Ben Carson scores in the average range on affiliation and achievement but somewhat below average on power. Being low on power orientation could reflect his being a surgeon — someone who has always had a great deal of professional power and prestige. He may feel that he has no need to check the levels of other people’s power because he is secure in his own powerful status.
Ted Cruz uses language that indicates that he is far more oriented to power and status than any other candidate in either party. In the last debate, Cruz focused on the power of others and himself by invoking militarist language with phrases such as — “armies of accountants”, “enforcing the law and defending the Constitution”, and “building a grassroots army”. In the first three Republican debates, Cruz emerged as the most power-oriented candidate no matter what the debate topic. There is a sense that in any given interaction, he first sizes up the other person’s status before deciding to pursue a conversation with them.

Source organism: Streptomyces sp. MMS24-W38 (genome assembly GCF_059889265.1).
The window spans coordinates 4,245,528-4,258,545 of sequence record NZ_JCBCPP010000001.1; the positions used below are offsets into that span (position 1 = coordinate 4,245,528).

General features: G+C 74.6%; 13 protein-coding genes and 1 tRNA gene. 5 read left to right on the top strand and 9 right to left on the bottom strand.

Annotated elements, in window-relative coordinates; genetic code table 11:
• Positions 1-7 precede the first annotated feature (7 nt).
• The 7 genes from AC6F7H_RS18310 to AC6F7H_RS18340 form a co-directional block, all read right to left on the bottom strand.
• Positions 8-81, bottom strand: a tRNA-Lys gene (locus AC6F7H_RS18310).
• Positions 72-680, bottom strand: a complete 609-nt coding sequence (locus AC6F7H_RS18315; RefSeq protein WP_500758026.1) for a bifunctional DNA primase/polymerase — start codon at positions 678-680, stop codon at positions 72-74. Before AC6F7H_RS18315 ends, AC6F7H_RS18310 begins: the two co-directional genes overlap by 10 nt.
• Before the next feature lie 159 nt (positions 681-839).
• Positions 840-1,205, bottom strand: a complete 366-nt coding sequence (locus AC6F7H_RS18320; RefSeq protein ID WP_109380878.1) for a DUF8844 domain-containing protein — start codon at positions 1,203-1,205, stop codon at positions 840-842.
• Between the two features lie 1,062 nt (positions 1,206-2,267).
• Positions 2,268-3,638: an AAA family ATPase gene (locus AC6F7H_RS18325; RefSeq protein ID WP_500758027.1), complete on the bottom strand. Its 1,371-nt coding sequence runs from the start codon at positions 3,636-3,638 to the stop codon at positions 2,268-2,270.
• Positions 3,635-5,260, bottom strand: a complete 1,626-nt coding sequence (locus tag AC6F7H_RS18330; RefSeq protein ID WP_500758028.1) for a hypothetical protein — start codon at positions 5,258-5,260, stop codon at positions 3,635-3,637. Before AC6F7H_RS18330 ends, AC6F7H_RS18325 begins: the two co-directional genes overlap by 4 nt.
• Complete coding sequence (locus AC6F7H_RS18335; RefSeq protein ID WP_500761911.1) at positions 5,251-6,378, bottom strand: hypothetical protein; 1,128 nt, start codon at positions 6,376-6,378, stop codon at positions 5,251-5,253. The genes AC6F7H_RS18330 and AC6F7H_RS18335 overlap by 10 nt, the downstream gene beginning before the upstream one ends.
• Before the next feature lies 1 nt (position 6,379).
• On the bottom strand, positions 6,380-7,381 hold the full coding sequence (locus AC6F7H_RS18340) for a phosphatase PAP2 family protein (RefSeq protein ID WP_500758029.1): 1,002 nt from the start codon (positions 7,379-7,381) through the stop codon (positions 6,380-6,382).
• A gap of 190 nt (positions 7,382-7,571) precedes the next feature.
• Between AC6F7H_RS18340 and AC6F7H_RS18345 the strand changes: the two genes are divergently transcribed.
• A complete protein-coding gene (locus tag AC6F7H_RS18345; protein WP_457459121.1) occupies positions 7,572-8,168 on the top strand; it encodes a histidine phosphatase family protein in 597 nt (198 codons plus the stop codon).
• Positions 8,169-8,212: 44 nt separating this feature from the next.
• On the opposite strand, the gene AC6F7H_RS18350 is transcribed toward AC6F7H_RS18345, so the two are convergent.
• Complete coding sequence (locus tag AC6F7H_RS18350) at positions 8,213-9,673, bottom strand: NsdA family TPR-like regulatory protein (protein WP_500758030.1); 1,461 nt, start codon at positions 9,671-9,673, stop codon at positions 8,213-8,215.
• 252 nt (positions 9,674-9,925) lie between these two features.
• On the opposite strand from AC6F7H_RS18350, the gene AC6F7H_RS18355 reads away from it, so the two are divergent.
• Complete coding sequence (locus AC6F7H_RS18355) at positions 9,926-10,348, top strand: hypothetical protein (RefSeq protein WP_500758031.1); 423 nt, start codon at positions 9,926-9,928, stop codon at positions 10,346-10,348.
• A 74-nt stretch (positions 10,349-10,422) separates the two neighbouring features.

Marco Rubio distinguishes himself by, well, not being distinctive along any of the three dimensions. A deeper analysis, however, suggests that he bounces around in his orientation from debate-to-debate. For example, in the last debate, when discussing domestic and economic issues, Rubio used more power and achievement words. When discussing foreign policy, he used more affiliation words. In the first debate across topics, he was almost as power-oriented as Cruz across all topics but in the CNBC debate, he was nearly as low in power orientation as Trump and Carson.
Donald Trump has a similar profile to Carson. The one difference is that he is by far the lowest of any of the candidates in power orientation. This suggests that Trump is quite secure in his sense of power based on his success in business. His language hints that he does not make big distinctions in the relative status of others.
Comparing the Democratic frontrunners: Clinton and Sanders